Take the 2-minute tour ×
Stack Overflow is a question and answer site for professional and enthusiast programmers. It's 100% free, no registration required.

I have found a useful shell script that shows all files in a directory recursively.

Where it prints the file name echo "$i"; #Display File name.

I would instead like to run an ffmpeg command on non MP3 files, how can I do this? I have very limited knowledge of shell scripts so I appreciate if I was spoon fed! :)

//if file is NOT MP3

ffmpeg -i [the_file] -sameq [same_file_name_with_mp3_extension]

//delete old file

Here is the shell script for reference.

DIR="."

function list_files()
{
    if !(test -d "$1")  
    then echo $1; return;
    fi

    cd "$1"
    echo; echo `pwd`:; #Display Directory name

    for i in *
    do
               if test -d "$i"  #if dictionary
                then  
                          list_files "$i" #recursively list files
                  cd ..
                else
            echo "$i"; #Display File name
                fi

    done
}

if [ $# -eq 0 ]
then list_files .
exit 0
fi

for i in $*
do
    DIR="$1"
    list_files "$DIR"
    shift 1 #To read next directory/file name
done
share|improve this question

2 Answers 2

up vote 4 down vote accepted

You can do the same with a find one-liner. Assuming the files you want to process are all wav:

find /path/ -type f -name "*wav" -exec ffmpeg -i {} -sameq {}.mp3 \;

If you want to find "rm" files, and delete them after conversion:

find /path/ -type f -name "*.rm" -exec ffmpeg -i {} -sameq {}.mp3 && rm {} \;

That said, if you want to do it with the shell script you showed, take the line that says

echo "$i";

replace it with this:

ffmpeg -i "$i" -sameq "$i".mp3

$i is a variable. A few lines up, you have:

for i in *

this basically means "for every element in * (which in turn stands for all files in the current directory, it's what's called a "shell expansion"), put the name of the element/file in the variable i, and then execute all the code between "do" and "done" ". So for each iteration, i will contain the name of one of the files in this directory.

There's also a section that tests whether i is a directory and if so, it recursively lists its contents.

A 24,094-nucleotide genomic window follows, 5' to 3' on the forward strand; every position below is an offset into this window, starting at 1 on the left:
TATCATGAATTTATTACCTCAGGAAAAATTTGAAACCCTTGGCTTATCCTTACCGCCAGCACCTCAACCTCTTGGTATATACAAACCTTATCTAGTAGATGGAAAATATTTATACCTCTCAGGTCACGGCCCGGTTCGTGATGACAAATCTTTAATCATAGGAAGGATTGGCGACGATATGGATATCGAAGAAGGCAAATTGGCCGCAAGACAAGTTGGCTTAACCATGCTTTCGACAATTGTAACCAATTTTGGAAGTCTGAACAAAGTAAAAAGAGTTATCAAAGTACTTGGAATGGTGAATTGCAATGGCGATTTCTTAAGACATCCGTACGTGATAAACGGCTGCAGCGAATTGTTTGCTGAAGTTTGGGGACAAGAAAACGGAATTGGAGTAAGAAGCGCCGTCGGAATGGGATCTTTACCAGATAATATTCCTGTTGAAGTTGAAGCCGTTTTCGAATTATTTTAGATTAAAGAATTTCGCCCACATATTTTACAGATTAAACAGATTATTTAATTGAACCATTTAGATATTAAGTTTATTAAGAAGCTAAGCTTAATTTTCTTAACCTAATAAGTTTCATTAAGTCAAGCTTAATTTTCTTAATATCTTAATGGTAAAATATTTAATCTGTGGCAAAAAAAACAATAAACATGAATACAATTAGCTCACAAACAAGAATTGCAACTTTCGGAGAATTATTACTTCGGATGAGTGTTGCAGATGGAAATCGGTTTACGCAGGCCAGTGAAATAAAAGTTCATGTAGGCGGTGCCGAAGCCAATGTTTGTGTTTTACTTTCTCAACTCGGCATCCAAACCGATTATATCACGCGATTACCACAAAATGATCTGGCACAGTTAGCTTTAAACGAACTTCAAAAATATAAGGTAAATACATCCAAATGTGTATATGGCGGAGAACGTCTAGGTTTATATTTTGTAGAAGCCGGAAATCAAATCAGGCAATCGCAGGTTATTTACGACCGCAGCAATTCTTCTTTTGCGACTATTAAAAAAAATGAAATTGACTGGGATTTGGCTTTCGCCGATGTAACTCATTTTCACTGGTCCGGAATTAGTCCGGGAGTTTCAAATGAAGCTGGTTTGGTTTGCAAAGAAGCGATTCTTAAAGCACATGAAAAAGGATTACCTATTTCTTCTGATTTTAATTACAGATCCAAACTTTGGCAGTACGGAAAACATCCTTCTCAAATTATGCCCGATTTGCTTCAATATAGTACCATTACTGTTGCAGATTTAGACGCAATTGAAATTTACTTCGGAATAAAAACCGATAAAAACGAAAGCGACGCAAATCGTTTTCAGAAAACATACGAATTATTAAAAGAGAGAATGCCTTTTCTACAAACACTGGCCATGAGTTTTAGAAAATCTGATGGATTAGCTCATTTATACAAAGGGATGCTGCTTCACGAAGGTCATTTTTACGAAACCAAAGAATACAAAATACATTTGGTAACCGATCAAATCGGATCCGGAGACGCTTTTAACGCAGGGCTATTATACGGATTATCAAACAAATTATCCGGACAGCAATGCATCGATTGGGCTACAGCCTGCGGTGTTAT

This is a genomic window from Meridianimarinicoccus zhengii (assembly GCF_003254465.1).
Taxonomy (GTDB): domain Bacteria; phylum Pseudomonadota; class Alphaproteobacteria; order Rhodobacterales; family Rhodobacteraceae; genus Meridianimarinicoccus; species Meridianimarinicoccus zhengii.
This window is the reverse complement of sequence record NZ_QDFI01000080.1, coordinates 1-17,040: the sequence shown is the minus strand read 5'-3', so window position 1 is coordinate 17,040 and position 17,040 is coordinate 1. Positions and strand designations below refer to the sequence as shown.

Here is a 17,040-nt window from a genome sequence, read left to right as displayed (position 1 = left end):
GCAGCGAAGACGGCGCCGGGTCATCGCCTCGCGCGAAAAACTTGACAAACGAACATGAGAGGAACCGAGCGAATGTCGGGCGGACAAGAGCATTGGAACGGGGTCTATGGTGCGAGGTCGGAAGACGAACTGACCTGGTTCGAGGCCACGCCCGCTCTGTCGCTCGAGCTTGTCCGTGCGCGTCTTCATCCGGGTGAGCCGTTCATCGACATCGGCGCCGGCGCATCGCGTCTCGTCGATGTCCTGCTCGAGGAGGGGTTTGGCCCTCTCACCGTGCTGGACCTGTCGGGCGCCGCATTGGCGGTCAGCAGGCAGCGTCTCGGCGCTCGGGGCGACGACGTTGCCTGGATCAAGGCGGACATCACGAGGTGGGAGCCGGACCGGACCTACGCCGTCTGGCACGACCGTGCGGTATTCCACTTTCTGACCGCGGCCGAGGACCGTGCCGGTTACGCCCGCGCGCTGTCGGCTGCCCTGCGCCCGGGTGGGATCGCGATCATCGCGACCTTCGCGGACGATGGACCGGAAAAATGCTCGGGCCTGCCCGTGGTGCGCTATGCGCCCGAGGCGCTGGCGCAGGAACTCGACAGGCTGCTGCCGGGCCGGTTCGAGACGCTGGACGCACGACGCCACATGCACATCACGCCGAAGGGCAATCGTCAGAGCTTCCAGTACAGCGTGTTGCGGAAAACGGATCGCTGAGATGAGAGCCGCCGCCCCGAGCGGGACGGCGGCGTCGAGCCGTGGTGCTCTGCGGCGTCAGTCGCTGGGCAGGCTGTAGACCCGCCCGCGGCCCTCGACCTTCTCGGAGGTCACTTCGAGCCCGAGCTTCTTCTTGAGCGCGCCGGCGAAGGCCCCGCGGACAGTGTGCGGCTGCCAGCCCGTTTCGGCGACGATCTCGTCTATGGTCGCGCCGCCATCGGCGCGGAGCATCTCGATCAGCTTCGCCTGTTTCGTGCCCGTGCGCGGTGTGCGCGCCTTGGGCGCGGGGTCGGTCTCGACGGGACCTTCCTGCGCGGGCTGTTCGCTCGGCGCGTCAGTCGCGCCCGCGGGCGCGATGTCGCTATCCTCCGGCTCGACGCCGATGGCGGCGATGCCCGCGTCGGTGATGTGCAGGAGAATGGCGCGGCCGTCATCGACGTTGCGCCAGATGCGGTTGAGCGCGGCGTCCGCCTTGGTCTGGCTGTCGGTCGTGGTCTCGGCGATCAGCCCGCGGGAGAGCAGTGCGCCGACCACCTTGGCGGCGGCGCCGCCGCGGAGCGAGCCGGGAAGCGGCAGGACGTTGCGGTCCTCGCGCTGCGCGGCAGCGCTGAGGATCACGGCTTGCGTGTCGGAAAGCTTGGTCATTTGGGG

A quick final note: the \; at the end of the find command IS significant and it NEEDS to have a space before the backslash, otherwise it won't work.

share|improve this answer
    
They are actually all rm files. Does that one line find the file, converts it and deletes the old one?!! –  Abs Jun 2 '10 at 18:38
    
I've updated the answer to do what you ask here. Please test it with a few, disposable files before running the batch on your production directory - I take no responsibility for deleted files :) –  Roadmaster Jun 2 '10 at 18:56
    
is that rm command deleting the old file (the .rm file)? Btw, I really appreciate your explanations, its making things really clear. –  Abs Jun 2 '10 at 18:58
    
Yes, and if I'm not mistaken, the "&&" means "don't delete it if ffmpeg returned any kind of error code". –  Roadmaster Jun 2 '10 at 19:00
    
That's brilliant! Thanks Roadmaster, I'll try it on a few files first and test before using on the real files! –  Abs Jun 2 '10 at 19:05

Your shell script seems to be essentially ls -1R, so it's probably easier to just use that. As for running ffmpeg on non-MP3 files, it's probably easier to use find instead of writing a whole shell script to do it. Assuming you're identifying MP3 files by their extension:

find your-path -not -name "*.mp3" -exec ffmpeg -i '{}' -sameq '{}.mp3' \;
share|improve this answer

Your Answer

 
discard

By posting your answer, you agree to the privacy policy and terms of service.

Not the answer you're looking for? Browse other questions tagged or ask your own question.